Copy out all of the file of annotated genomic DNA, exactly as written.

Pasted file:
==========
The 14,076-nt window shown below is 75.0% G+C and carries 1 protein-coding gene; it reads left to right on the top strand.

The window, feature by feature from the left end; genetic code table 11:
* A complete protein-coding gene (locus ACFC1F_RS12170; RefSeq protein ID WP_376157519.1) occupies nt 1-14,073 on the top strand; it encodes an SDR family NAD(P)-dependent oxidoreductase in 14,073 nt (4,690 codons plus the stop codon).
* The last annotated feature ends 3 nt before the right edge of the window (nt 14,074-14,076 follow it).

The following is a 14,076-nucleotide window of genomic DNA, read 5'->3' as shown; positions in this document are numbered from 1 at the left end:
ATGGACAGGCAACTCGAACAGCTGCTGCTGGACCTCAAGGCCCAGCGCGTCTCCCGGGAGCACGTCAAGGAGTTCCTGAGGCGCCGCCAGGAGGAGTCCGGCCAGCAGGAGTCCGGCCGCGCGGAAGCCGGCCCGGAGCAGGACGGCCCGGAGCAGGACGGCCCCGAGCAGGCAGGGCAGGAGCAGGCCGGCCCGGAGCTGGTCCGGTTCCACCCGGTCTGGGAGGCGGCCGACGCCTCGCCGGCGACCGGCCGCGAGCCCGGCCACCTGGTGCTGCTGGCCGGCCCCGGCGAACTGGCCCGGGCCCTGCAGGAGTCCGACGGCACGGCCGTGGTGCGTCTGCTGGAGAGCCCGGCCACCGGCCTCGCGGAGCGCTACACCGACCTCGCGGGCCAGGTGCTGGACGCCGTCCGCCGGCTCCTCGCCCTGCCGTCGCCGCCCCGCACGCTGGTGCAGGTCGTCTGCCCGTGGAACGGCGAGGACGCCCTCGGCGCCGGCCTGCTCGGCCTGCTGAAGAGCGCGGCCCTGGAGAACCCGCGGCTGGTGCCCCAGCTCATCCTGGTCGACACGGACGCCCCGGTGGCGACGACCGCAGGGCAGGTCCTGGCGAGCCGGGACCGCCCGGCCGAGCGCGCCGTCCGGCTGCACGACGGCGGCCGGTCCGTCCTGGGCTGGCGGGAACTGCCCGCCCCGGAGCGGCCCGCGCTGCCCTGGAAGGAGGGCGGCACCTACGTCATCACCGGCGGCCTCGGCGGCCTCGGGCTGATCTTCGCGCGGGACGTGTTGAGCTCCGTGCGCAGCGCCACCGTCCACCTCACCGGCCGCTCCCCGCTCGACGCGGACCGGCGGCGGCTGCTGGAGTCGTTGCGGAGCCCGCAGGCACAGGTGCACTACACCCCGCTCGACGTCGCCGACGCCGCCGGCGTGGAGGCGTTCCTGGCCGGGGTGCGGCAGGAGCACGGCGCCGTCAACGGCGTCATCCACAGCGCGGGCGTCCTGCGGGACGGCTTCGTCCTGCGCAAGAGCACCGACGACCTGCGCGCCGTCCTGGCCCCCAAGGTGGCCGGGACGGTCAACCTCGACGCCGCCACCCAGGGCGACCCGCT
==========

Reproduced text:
The 14,076-nt window shown below is 75.0% G+C and carries 1 protein-coding gene; it reads left to right on the top strand.

The window, feature by feature from the left end; genetic code table 11:
* A complete protein-coding gene (locus ACFC1F_RS12170; RefSeq protein ID WP_376157519.1) occupies nt 1-14,073 on the top strand; it encodes an SDR family NAD(P)-dependent oxidoreductase in 14,073 nt (4,690 codons plus the stop codon).
* The last annotated feature ends 3 nt before the right edge of the window (nt 14,074-14,076 follow it).

The following is a 14,076-nucleotide window of genomic DNA, read 5'->3' as shown; positions in this document are numbered from 1 at the left end:
ATGGACAGGCAACTCGAACAGCTGCTGCTGGACCTCAAGGCCCAGCGCGTCTCCCGGGAGCACGTCAAGGAGTTCCTGAGGCGCCGCCAGGAGGAGTCCGGCCAGCAGGAGTCCGGCCGCGCGGAAGCCGGCCCGGAGCAGGACGGCCCGGAGCAGGACGGCCCCGAGCAGGCAGGGCAGGAGCAGGCCGGCCCGGAGCTGGTCCGGTTCCACCCGGTCTGGGAGGCGGCCGACGCCTCGCCGGCGACCGGCCGCGAGCCCGGCCACCTGGTGCTGCTGGCCGGCCCCGGCGAACTGGCCCGGGCCCTGCAGGAGTCCGACGGCACGGCCGTGGTGCGTCTGCTGGAGAGCCCGGCCACCGGCCTCGCGGAGCGCTACACCGACCTCGCGGGCCAGGTGCTGGACGCCGTCCGCCGGCTCCTCGCCCTGCCGTCGCCGCCCCGCACGCTGGTGCAGGTCGTCTGCCCGTGGAACGGCGAGGACGCCCTCGGCGCCGGCCTGCTCGGCCTGCTGAAGAGCGCGGCCCTGGAGAACCCGCGGCTGGTGCCCCAGCTCATCCTGGTCGACACGGACGCCCCGGTGGCGACGACCGCAGGGCAGGTCCTGGCGAGCCGGGACCGCCCGGCCGAGCGCGCCGTCCGGCTGCACGACGGCGGCCGGTCCGTCCTGGGCTGGCGGGAACTGCCCGCCCCGGAGCGGCCCGCGCTGCCCTGGAAGGAGGGCGGCACCTACGTCATCACCGGCGGCCTCGGCGGCCTCGGGCTGATCTTCGCGCGGGACGTGTTGAGCTCCGTGCGCAGCGCCACCGTCCACCTCACCGGCCGCTCCCCGCTCGACGCGGACCGGCGGCGGCTGCTGGAGTCGTTGCGGAGCCCGCAGGCACAGGTGCACTACACCCCGCTCGACGTCGCCGACGCCGCCGGCGTGGAGGCGTTCCTGGCCGGGGTGCGGCAGGAGCACGGCGCCGTCAACGGCGTCATCCACAGCGCGGGCGTCCTGCGGGACGGCTTCGTCCTGCGCAAGAGCACCGACGACCTGCGCGCCGTCCTGGCCCCCAAGGTGGCCGGGACGGTCAACCTCGACGCCGCCACCCAGGGCGACCCGCT